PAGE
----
Christopher G. Hill is a lawyer, Virginia Supreme Court certified General District Court mediator and owner of the Richmond, VA firm, The Law Office of Christopher G. Hill, PC, a LEED AP. Chris authors the Construction Law Musings blog where he discusses legal and policy issues relevant to construction professionals. Additionally, Chris is active in the Associated General Contractors of Virginia and a member of the Board of Governors for the Construction Law and Public Contracts Section of the Virginia State Bar.
First of all thanks to Brian for the forum to share my “Musings” (yes it’s a plug for my blog) on Building Information Modeling (BIM) and alternative project delivery (such as integrated project delivery or IPD). I appreciate his past guest posts at my little construction law blog and truly appreciate the opportunity.
Like the movement toward sustainable or “Green” building, BIM and IPD have grown over the last few years. In many ways, the growth of these two “movements” in construction and construction design has occurred in a somewhat symbiotic fashion. For instance, many of the LEED certification points are best achieved by the use of BIM for integration of the various systems at a sustainable project. All of this is laudable.
However (and you knew that a post from a construction attorney would have a “however”), like any new (or relatively new) design or construction method, there are risks. Insurance policies, form construction contracts and other documents continue to evolve in an attempt to catch up with the ever changing world of innovation and construction. The learning curve is steep as architects, owners, engineers, contractors and subcontractors transition from traditional “straight line” models to the more integrated and “cooperative” methods. Construction professionals steeped in “traditional” methods need time to wrap their heads around the new paradigm.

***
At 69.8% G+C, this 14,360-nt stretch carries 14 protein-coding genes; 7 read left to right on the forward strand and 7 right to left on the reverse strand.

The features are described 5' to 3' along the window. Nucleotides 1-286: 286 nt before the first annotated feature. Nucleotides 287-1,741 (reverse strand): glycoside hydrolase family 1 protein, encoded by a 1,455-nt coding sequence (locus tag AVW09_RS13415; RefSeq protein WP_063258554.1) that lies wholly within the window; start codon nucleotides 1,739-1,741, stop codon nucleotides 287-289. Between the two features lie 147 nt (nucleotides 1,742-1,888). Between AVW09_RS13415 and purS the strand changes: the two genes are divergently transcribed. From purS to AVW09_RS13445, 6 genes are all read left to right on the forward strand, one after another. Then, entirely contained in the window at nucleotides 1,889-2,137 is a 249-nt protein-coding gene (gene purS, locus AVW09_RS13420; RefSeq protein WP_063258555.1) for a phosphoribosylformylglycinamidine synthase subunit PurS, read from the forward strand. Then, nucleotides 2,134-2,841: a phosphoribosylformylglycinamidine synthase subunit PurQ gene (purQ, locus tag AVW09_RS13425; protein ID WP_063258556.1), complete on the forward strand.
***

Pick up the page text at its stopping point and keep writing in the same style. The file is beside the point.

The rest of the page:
Allocation of risk will be a big issue in construction defect, breach of contract, and design defect litigation. When everyone is involved from the beginning, it can get muddy as to what responsibility falls upon whom. When an architect, engineer, general contractor and HVAC subcontractor are all parties to design decisions: who takes the hit when the compressor fails? When the roofer, mason, GC and design professional are all involved in the material and design decisions, who’s insurance policy ultimately pays if the wall falls down?
Furthermore, when architects and engineers are more involved in the construction management process (something that architects may or may not have the historical skill set to do), will the architects liability coverage kick in should disaster strike due not to the initial design but due to the management decisions of the architect or engineer that is no longer just an owner’s representative.
This discussion does not take into account the human factor in all of this.
Like the charge forward into sustainable construction methods, anything new leads to different types of risks (if not different names for those risks). The same Eeyore like thoughts that I have about sustainable construction apply here. In short, we need to be careful with this new stuff. We need to acknowledge the risks and deal with them. None of this is insurmountable or a reason to ditch the new in favor of the old, but new policy decisions and changes in project delivery need to be carefully considered and contractual/insurance relationships and policies need to be reconsidered for those projects using these methods.
These new delivery methods are great, just don’t let the light of innovation turn into that of an oncoming train.
Thanks again to Chris for allowing me to return the favor for the guest posts at Construction Law Musings. He and I welcome your comments.
Image courtesy EEPaul